"I don't like Wal-Mart: the crowded aisles, shelves packed to the ceilings and the annoying greeters, but that's just a personal preference which shouldn't affect public policy such as zoning."
"Maybe," said Seymour, "except public policy is just a collection of personal preferences. And in your case, it sounds like you're not going to shop there anyway."
"True," I said. "I'll drive the extra couple miles to K-Mart or Target because I prefer those stores."
"You could write about the developer massaging the numbers," said Seymour. "I mean, if you're going to drive south anyway, then a new superstore won't decrease traffic that much anyway."
I shrugged. "Everybody massages the numbers. There's no way any sane person can believe that a new shopping center will decrease traffic. This is a small town. I expect the people who enjoy shopping at Wal-Mart now will love the new, improved megastore, and if they live in the south, they'll be willing to drive the few extra miles to immerse themselves in that shopping experience."
"That's true," said Seymour, "but then you could write about how the city shouldn't make decisions on numbers that probably aren't true."
I shook my head. "The numbers are probably valid enough one-year projections and you can always blame other developments, new roads, or increased population if the projections don't turn out correctly. Besides, we all make choices based on vague promises. The one about being close to the river path so people can walk to the store cracks me up. People don't just drop in at a discount store for a pack of gum or tube of toothpaste. They stock up. No one strolling along the Poudre will think, 'Hey I need a toaster oven,' and cross acres of parking lot to get it. But the developer is just doing regular marketing hype: Buy this product and your kitchen floors will sparkle, your body won't smell, and your neighbors will be envious."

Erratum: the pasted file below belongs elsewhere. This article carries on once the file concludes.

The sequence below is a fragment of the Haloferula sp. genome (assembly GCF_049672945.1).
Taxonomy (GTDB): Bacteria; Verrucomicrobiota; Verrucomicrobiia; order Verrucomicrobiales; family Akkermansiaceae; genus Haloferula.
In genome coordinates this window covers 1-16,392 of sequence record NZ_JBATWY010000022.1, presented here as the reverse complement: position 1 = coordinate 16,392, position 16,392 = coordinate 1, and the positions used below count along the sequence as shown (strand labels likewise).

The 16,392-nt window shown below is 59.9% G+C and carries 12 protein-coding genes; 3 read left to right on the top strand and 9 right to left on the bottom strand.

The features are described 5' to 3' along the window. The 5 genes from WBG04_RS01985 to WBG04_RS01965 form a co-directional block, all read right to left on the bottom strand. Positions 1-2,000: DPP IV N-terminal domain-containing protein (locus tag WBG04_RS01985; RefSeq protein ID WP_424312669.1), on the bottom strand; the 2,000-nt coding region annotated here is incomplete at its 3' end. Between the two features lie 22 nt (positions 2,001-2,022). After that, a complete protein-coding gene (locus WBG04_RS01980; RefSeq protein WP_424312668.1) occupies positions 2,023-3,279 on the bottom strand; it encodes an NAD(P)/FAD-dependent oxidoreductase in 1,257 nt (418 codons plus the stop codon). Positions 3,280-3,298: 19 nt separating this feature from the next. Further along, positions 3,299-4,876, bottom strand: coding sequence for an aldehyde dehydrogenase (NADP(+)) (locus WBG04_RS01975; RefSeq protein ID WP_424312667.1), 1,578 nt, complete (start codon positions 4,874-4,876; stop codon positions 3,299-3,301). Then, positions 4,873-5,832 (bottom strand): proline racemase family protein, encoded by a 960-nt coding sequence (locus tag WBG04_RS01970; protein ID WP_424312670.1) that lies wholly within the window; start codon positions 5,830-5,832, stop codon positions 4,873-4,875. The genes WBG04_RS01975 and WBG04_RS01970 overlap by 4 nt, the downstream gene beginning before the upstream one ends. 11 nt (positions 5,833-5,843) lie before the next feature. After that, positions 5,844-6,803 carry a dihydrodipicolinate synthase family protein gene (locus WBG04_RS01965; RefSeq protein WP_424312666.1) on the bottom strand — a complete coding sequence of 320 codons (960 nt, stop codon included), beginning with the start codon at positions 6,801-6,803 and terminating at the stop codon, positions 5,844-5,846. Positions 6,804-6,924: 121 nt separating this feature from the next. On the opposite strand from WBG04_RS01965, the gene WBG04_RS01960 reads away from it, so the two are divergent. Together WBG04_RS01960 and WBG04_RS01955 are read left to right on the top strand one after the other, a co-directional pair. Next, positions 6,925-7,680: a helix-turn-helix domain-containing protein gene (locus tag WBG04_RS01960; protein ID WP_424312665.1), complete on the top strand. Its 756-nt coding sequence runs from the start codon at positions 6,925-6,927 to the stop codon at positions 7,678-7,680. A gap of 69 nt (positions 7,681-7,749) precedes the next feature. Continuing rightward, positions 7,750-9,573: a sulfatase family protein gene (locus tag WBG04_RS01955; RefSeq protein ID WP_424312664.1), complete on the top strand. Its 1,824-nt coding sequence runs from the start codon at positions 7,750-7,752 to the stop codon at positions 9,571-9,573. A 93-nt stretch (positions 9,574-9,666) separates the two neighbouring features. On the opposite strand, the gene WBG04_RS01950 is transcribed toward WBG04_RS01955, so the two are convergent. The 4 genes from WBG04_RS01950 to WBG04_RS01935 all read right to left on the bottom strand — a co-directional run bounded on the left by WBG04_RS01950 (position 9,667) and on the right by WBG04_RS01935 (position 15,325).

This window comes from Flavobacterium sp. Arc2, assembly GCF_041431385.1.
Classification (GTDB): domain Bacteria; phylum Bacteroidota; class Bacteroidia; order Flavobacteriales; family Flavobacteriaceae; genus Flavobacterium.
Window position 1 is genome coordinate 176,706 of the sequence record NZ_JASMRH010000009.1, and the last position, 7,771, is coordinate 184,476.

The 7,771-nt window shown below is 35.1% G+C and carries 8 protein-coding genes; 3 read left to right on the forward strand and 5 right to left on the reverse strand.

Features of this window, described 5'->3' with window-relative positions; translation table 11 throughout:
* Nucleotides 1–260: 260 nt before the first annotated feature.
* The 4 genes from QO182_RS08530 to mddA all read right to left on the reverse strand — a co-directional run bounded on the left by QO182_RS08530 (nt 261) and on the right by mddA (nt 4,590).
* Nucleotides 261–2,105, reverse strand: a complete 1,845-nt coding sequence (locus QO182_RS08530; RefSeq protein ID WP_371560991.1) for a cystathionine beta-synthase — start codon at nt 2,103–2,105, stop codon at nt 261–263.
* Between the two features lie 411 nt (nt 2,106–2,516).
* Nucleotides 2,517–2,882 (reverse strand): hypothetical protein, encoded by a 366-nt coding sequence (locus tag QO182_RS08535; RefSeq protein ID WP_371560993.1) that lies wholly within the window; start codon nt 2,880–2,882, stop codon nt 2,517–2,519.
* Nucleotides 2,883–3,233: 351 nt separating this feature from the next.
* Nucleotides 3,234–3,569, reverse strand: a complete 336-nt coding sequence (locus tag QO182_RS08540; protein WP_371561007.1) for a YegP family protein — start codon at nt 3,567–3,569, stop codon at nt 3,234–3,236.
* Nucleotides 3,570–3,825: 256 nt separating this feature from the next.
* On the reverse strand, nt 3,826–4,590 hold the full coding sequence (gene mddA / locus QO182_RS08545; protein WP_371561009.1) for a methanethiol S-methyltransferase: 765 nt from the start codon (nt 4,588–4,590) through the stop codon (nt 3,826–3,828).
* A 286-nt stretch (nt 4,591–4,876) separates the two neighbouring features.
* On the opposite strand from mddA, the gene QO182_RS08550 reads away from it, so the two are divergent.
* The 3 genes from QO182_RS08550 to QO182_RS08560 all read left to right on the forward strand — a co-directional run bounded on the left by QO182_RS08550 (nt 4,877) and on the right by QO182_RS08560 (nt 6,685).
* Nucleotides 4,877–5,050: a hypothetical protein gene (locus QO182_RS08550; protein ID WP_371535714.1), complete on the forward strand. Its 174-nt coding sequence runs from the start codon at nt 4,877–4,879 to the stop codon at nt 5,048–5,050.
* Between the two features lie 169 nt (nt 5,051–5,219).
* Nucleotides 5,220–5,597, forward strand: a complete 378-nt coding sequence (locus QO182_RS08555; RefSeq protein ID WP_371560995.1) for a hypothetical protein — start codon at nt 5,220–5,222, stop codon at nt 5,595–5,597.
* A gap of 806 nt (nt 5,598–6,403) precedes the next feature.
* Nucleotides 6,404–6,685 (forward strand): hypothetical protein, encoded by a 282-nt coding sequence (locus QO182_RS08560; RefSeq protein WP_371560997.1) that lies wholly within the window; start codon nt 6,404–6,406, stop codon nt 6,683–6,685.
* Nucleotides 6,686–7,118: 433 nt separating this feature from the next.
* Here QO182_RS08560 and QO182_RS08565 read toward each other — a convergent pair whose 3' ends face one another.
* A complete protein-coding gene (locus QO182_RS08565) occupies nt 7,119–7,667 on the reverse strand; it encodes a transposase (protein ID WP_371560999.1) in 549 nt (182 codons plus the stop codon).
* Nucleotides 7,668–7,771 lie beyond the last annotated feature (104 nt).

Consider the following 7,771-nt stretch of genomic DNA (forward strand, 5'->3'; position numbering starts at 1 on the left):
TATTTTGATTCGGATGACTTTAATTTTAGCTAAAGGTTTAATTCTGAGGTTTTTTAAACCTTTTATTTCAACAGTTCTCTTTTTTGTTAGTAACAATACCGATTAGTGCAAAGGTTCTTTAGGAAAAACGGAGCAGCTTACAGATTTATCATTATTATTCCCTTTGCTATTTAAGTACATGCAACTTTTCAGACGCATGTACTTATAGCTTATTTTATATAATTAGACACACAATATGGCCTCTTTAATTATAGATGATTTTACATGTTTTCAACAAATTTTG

"Political hype is even better," said Seymour. "Vote for me and I'll take money from them and spend it on you."
"That gives me an idea," I said. "Zoning is a takings just like those EPA lawsuits about wetlands. I can write about how we shouldn't tell someone what they can put on their parcel."
Seymour laughed. "Two problems with that. One, the owner wants Wal-Mart. Two, 'takings' is just one side of the coin. There's also a 'givings' that occurs. Property values depend on external sources such as roads, views, and the neighboring properties. A Wal-Mart may decrease the value of a home next door, but will increase the value of an adjacent gas station. Property values is just another amalgam of personal preferences that zoning laws try to take into account."
"Well I don't like putting a big box along the river," I said. "It's one of the few unique aspects of Fort Collins that separates it from the Front Range mall. It might be too late to stop Wal-Mart because the planning board only considers certain types of facts. We need a vision of what makes Fort Collins unique. Perhaps we could expand Old Town along the river with one side having pedestrian-friendly shops and the other being a nature corridor. Anyplace on the plains can be bulldozed into a parking lot, but we can't construct a river, we can only protect and enhance it." I started writing.